The target audience is YA, but it is a story that will be appealing for a much broader readership. This is a really fun and engaging read.
Just like Shakespeare’s Twelfth Night, this is a fun romp full of coincidence, disguise, trickery, and mistaken identity, albeit set on a tropical island in the 21st century.
Clepitt’s trademark humour infuses the narrative with warmth and a lighthearted tone that make the story very entertaining. The characters are, in keeping with Shakespeare’s play, delightful and a bit daft at the same time, which is how the story is actually made to work.
Given that the play already bent the gender roles and expectations back in the 1600s, it is a plot that easily lends itself to the incorporation of gay and lesbian characters and themes, achieved with the intelligence and wit that are characteristic of Clepitt’s writing.
There is sufficient homage to Shakespeare’s tale to make it recognizable, and sufficient originality and development of setting, plot and characters to make the work distinct as Clepitt’s own.
A most enjoyable read, ‘Or What You Will’ has been awarded a Gold Acorn.
Find your copy here.
As someone who has always loved Tennyson’s poem ‘The Lady of Shalott’, the title of this book caught my eye and imagination immediately. Rather than being a retelling of the poem, however, this book is a speculative fantasy about the life of the Lady before the events of the poem take place, and on the nature of her observations of the world around her tower.
The story is very creative and highly original in its development, intriguing the reader with hints about the truth of the Lady’s identity and the reasons for her being imprisoned in her tower.
The Lady’s character is quite thoroughly developed, as the reader is allowed into her thoughts and responses as well as into her activities. Other characters in the book are less well developed, simply because the story moves from one group to another as it progresses, but all are portrayed in a personal and evocative manner that gives both the Lady and the reader a strong sense of connection to them.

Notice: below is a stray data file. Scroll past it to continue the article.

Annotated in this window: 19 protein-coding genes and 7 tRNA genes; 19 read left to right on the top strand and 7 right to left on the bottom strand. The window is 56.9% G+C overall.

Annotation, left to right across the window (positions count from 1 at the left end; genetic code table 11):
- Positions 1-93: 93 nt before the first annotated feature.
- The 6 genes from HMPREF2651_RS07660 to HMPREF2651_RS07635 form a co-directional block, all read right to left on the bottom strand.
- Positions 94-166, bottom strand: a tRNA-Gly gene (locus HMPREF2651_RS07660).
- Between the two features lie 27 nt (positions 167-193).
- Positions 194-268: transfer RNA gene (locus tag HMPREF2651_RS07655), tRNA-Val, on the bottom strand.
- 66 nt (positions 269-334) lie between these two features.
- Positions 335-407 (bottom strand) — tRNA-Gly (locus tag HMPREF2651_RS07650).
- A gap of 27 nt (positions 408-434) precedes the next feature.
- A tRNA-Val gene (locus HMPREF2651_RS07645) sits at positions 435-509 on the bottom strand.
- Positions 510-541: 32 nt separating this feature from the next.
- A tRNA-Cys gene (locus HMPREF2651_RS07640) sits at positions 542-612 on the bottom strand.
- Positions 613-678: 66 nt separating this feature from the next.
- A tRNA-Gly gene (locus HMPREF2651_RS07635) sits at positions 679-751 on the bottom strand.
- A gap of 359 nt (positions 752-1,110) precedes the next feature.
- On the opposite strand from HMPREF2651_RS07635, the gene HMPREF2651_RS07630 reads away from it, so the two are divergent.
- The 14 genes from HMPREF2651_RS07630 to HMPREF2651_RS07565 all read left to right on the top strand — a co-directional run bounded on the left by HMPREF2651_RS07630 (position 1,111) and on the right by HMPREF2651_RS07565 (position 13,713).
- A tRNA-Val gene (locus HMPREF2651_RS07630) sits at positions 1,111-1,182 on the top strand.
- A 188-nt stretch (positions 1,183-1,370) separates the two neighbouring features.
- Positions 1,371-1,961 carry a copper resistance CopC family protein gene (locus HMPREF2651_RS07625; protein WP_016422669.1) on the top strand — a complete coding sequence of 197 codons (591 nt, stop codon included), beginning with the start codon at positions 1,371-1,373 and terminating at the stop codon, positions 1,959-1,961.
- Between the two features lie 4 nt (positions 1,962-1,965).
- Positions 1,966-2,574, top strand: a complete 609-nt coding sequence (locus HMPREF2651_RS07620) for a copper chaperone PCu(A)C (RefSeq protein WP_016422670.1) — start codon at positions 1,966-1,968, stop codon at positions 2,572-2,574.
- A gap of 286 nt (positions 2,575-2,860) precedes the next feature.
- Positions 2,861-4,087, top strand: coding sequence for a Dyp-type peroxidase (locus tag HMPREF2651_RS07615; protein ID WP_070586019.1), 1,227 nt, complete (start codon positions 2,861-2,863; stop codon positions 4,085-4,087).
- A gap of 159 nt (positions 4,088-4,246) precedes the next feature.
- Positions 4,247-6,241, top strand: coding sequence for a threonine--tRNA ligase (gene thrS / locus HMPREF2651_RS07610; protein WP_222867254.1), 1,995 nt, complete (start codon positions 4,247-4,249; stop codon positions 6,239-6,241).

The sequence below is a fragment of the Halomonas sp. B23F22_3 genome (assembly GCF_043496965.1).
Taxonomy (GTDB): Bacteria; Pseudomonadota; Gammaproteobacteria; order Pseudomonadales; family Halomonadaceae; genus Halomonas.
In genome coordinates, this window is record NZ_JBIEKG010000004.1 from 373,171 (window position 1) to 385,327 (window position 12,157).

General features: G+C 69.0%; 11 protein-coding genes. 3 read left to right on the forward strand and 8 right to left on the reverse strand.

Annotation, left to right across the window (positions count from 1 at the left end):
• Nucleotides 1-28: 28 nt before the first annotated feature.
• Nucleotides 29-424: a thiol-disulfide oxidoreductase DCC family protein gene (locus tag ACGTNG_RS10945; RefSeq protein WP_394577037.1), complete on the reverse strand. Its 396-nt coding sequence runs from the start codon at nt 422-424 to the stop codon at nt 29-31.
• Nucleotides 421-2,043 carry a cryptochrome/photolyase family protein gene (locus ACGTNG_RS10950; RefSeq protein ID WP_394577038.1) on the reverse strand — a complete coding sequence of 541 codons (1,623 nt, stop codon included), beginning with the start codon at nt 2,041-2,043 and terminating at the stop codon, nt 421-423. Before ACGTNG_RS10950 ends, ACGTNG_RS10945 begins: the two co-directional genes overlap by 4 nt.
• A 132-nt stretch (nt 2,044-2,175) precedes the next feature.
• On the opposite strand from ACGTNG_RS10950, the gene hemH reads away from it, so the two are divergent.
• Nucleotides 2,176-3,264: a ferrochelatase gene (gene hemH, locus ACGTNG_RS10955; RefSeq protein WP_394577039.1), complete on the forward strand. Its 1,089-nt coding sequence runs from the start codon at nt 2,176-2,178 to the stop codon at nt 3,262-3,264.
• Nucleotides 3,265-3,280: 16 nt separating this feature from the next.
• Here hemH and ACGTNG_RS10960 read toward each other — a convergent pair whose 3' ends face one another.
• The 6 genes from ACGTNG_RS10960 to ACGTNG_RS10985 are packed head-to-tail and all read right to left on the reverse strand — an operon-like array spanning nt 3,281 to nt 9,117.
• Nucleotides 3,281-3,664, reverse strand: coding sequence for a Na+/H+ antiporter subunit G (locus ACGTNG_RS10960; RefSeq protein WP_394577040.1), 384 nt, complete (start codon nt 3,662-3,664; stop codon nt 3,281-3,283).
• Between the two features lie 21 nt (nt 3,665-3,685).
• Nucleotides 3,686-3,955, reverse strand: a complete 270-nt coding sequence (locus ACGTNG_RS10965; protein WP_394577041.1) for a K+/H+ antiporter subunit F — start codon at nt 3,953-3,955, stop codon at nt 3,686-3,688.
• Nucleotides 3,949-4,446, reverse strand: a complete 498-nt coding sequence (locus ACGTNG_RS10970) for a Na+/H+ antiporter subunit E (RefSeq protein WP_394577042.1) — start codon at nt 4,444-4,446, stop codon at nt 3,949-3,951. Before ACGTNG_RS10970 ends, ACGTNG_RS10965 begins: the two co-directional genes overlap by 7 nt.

The author has given the well known story a new sense of mystery and intrigue and another layer of mystical connection that gives this book depth and has a profound effect on the reader.
A most enjoyable read, ‘Half Sick of Shadows’ has been awarded a Gold Acorn.
Find your copy here.
If you have ever suspected that the ‘happy ever after’ of fairy tales wasn’t actually true?
This is a dark fantasy sequel to Cinderella that brings with it a very different set of premises than those suggested by the ending of the popular children’s fairy tale.
Written with dark humour and a strong sense of irony, this is a fairy tale for the cynical and subversive.
An entertaining short read, ‘Lady Of The Mist’ has been awarded a Silver Acorn.
Find your copy here.
An excellent 21st Century retelling of an old tale.
This novella is a contemporary retelling of the classic Swan Lake story.
The well known story has been cleverly recreated in a contemporary setting and style, with a variety of great characters that have been developed very cleverly and with good attention to detail. The best stories have characters that you love and others that you love to hate, and this book does not disappoint.
It’s great to see this story being given new life in a way that is is well-written and very enjoyable. It blends mystery, fantasy, romance and magical realism quite seamlessly to deliver a story that is very engaging and delivers some strong lessons about family, loyalty, and the power of love.
‘The Swan Princes’ has been awarded a Gold Acorn.
Find your copy here.
A new reinvention of Pride and Prejudice – don’t expect the same story!
In this reinvention of ‘Pride and Prejudice’, the author has reworked the same characters and some elements of the story to create an original work based on Austen’s classic, but not consistent with it. I did enjoy some of these new twists and turns, and appreciated the author’s exploration of the stigma associated with epilepsy in the 18th century.
I found myself conflicted not by these alterations, but by the fact that the entire story is written in present tense, which gives the story the feeling of a running commentary rather than a developed storyline. While that may be a matter of personal preference, I didn’t feel as though the narration did justice to the storyline or the important ideas the author wanted to develop and explore.
I also found it odd that the characters kept on using each other’s names every time they spoke during a conversation, which felt stilted and quite redundant.
All in all, this was an enjoyable enough read, but probably better for a reader less fussy about writing style than I am.
Falling for Elizabeth Bennet has been awarded a Bronze Acorn.
Find your copy here.